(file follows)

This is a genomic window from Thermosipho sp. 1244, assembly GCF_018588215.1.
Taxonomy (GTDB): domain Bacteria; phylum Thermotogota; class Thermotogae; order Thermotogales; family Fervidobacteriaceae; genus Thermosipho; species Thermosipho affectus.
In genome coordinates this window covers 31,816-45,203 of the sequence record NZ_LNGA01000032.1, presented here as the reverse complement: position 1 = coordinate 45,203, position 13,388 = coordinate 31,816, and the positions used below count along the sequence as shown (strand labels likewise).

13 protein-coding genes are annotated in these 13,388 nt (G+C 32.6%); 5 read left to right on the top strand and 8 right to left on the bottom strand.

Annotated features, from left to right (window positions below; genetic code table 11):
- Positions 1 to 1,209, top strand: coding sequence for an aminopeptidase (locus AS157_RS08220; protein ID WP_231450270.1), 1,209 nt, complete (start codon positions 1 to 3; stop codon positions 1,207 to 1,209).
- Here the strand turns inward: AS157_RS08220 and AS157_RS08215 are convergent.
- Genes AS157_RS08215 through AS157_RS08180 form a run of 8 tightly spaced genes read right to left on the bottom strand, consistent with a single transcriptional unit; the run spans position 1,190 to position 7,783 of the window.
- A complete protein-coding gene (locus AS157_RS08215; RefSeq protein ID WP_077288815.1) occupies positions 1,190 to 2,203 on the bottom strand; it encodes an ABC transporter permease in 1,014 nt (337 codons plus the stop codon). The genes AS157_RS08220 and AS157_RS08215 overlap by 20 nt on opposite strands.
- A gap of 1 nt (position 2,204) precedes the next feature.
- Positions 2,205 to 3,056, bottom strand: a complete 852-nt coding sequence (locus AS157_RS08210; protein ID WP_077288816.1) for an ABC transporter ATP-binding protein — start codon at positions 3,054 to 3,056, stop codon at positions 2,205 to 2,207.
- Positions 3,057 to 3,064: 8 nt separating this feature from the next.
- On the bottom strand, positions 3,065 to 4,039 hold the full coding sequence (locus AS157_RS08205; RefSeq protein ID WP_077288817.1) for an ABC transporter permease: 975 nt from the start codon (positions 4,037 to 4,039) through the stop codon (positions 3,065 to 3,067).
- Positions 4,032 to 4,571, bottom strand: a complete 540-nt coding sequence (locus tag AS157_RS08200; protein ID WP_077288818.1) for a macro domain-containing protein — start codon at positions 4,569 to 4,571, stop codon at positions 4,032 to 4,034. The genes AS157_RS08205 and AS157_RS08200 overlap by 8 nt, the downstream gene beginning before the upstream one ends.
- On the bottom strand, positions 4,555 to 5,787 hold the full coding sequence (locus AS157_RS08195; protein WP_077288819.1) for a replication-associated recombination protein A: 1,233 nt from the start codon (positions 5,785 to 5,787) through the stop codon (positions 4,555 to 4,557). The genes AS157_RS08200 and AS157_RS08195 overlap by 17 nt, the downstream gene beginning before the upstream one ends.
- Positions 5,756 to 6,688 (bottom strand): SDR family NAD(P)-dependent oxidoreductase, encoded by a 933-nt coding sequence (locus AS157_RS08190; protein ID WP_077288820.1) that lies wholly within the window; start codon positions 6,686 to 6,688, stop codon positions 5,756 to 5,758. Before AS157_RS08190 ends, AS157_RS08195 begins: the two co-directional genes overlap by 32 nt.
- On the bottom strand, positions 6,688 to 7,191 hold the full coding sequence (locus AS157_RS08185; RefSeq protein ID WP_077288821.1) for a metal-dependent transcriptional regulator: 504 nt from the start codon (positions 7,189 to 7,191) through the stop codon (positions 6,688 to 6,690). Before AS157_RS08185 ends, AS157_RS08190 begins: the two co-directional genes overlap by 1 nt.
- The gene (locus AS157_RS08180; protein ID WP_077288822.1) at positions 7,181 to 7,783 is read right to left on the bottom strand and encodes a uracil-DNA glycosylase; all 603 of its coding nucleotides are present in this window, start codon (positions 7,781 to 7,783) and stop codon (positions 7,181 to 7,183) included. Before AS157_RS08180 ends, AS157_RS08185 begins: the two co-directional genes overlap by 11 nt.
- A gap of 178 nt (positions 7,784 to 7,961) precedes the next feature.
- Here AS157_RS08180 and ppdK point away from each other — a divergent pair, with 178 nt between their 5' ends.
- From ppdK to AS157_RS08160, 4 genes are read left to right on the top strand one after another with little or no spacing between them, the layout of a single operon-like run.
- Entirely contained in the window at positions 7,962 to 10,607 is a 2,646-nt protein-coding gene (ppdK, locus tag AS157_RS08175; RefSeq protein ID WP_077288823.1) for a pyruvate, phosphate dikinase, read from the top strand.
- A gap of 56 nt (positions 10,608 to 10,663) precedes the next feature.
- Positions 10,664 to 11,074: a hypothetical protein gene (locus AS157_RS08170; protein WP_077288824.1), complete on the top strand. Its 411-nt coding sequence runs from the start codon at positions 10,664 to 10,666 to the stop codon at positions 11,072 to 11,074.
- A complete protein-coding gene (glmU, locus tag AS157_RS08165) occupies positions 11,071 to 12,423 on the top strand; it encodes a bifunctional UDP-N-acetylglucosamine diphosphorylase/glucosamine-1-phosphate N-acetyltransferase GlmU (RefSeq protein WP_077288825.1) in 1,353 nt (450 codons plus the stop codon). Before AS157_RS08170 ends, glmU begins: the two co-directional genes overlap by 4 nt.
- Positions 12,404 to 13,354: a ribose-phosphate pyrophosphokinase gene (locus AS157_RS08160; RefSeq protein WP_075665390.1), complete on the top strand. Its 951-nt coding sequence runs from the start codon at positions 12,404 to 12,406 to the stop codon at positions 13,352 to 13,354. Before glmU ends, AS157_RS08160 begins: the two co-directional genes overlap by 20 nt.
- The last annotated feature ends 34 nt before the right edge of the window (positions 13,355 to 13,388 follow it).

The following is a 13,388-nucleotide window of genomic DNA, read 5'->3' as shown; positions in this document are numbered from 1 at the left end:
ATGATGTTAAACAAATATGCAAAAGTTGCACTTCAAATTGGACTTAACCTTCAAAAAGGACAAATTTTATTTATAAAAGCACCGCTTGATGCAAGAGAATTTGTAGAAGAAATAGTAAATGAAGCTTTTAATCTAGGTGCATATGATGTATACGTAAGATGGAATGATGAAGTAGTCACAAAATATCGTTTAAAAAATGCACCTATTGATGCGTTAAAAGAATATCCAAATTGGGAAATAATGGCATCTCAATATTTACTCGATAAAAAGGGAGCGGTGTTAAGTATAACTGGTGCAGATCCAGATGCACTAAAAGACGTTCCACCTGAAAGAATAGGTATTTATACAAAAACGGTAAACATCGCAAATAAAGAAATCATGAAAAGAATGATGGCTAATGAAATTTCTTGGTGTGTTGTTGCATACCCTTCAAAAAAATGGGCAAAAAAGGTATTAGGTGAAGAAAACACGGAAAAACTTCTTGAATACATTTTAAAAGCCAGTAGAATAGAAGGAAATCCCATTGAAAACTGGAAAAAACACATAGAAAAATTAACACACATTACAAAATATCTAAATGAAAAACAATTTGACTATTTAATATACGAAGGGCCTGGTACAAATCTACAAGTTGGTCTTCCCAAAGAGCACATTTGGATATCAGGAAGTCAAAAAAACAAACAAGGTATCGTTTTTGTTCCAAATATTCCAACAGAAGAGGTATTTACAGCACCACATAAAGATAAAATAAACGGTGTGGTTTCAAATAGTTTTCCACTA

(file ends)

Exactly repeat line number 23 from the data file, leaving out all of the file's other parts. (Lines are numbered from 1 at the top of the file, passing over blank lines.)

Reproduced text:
- A gap of 56 nt (positions 10,608 to 10,663) precedes the next feature.